Roasted chestnuts make a fabulous addition to stews, soups, breads, and even salads. These nutrition packed morsels are so satisfying that once you give them a try, you'll be looking for ways to include them in your next meal.
Whatever Happened to Chestnuts?
It's kind of surprising that despite the fact we hear a song about it every Christmas, many people have never even tasted a roasted chestnut.
These nutritious nuggets were once an important source of food for people living in mountainous regions in Europe, where wheat and other crops could not be grown. However, this "poor man's meat" gradually lost its popularity in the 20th century, and many of the chestnut forests have fallen into neglect.
In North America as well there were vast chestnut forests, but these were destroyed by a blight in the early part of the 20th century. In recent years, there have been efforts to replant some of these forests and your chances of tasting a roasted chestnut are getting better all of the time!
You can buy fresh chestnuts in the fall months here in France and they are becoming more common in the States as well, as production increases. If you do find fresh chestnuts, you'll need to know about cooking chestnuts before you can use them in recipes.
Canned chestnuts are a great option for those of us wanting to use chestnuts year round, and also those who just don't want the hassle of cooking and shelling chestnuts. The taste is very good and the convenience is definitely worth the price.
Chestnuts are great sources of fiber.
Ten chestnuts contain about 200 calories, almost all of which are carbohydrates.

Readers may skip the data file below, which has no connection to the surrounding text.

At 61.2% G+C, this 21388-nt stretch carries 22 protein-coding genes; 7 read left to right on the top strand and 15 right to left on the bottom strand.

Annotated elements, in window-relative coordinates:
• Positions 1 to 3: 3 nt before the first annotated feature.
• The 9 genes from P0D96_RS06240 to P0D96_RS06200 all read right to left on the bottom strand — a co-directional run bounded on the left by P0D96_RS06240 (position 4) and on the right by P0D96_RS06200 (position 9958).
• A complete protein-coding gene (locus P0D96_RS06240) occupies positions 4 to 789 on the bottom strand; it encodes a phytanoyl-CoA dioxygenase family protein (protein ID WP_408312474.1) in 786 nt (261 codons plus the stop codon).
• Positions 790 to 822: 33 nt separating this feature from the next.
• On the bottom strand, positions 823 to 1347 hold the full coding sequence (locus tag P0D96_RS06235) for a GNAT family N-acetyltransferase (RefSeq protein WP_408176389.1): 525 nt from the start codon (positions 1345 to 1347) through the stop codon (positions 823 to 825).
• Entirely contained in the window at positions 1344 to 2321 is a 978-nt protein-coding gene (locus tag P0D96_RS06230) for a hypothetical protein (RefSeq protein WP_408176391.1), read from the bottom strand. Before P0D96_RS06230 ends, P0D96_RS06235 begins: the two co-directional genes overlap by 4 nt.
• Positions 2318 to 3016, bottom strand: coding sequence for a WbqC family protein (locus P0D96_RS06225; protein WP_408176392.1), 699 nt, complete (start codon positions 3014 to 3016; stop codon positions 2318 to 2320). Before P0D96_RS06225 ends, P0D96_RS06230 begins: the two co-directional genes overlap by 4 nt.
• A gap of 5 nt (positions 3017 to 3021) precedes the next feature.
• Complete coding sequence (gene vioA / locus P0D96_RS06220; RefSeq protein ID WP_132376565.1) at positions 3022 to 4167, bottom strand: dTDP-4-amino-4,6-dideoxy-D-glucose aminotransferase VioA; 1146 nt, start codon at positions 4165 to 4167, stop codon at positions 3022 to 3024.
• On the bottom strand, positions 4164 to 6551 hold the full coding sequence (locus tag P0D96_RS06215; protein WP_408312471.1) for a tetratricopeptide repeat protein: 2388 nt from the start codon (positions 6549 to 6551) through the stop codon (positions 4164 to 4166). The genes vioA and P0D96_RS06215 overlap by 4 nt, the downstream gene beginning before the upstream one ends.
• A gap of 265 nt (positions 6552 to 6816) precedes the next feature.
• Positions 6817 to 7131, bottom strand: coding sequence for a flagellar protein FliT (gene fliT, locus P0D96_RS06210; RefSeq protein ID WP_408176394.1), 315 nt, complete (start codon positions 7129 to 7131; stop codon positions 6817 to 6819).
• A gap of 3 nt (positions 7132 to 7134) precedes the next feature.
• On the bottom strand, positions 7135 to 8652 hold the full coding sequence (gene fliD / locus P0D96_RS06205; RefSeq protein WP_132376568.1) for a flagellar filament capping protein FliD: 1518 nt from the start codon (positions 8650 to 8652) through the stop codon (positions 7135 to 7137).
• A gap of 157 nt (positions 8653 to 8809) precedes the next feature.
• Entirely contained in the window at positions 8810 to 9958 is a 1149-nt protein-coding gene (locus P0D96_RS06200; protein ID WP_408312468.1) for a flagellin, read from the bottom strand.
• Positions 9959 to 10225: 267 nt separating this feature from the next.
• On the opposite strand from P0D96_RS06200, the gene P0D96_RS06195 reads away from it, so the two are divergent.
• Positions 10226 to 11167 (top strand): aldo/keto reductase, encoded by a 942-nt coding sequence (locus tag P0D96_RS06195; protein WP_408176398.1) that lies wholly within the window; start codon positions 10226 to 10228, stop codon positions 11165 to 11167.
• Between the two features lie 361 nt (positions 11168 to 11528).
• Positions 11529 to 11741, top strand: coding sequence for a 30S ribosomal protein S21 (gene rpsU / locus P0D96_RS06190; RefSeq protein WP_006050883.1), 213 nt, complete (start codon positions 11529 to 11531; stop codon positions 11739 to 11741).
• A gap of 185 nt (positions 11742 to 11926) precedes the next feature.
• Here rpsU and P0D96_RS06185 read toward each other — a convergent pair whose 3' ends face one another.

They are a good source of potassium, magnesium, iron and vitamin C.
Using Roasted Chestnuts
I am a huge fan of roasted chestnuts just as they are. I like to keep a jar in the refrigerator and am frequently opening it. Try a small handful of these carbohydrate packed goodies for a rib sticking, energizing snack.
For those of you ready to go further, here are some ideas for adding chestnuts to your recipes:
Make them into appetizers. Wrap a piece of raw cured ham around a chestnut and a prune and put this under the grill for a minute for a fabulous taste combination.
Try adding them to salads. For example: Arugula topped with sauteed mushrooms, chestnuts, walnuts and a balsamic vinegar dressing.
Serve them with fish for a surprising flavor combination.
Other Chestnut Products
If you love the flavor of chestnuts and are a dessert fan, be sure to try sweetened chestnut puree. You can spread this divine tasting stuff on just about anything or use it in a dessert recipe. There is an unsweetened version as well that can be used in savory recipes.
Try adding new flavor dimensions to your favorite bread or cake recipes with chestnut flour. It is gluten free, making it a good ingredient for people with celiac disease.
Or, if that all sounds like too much work, enjoy a tasty chestnut beer like Pietra - Corsica's signature brew.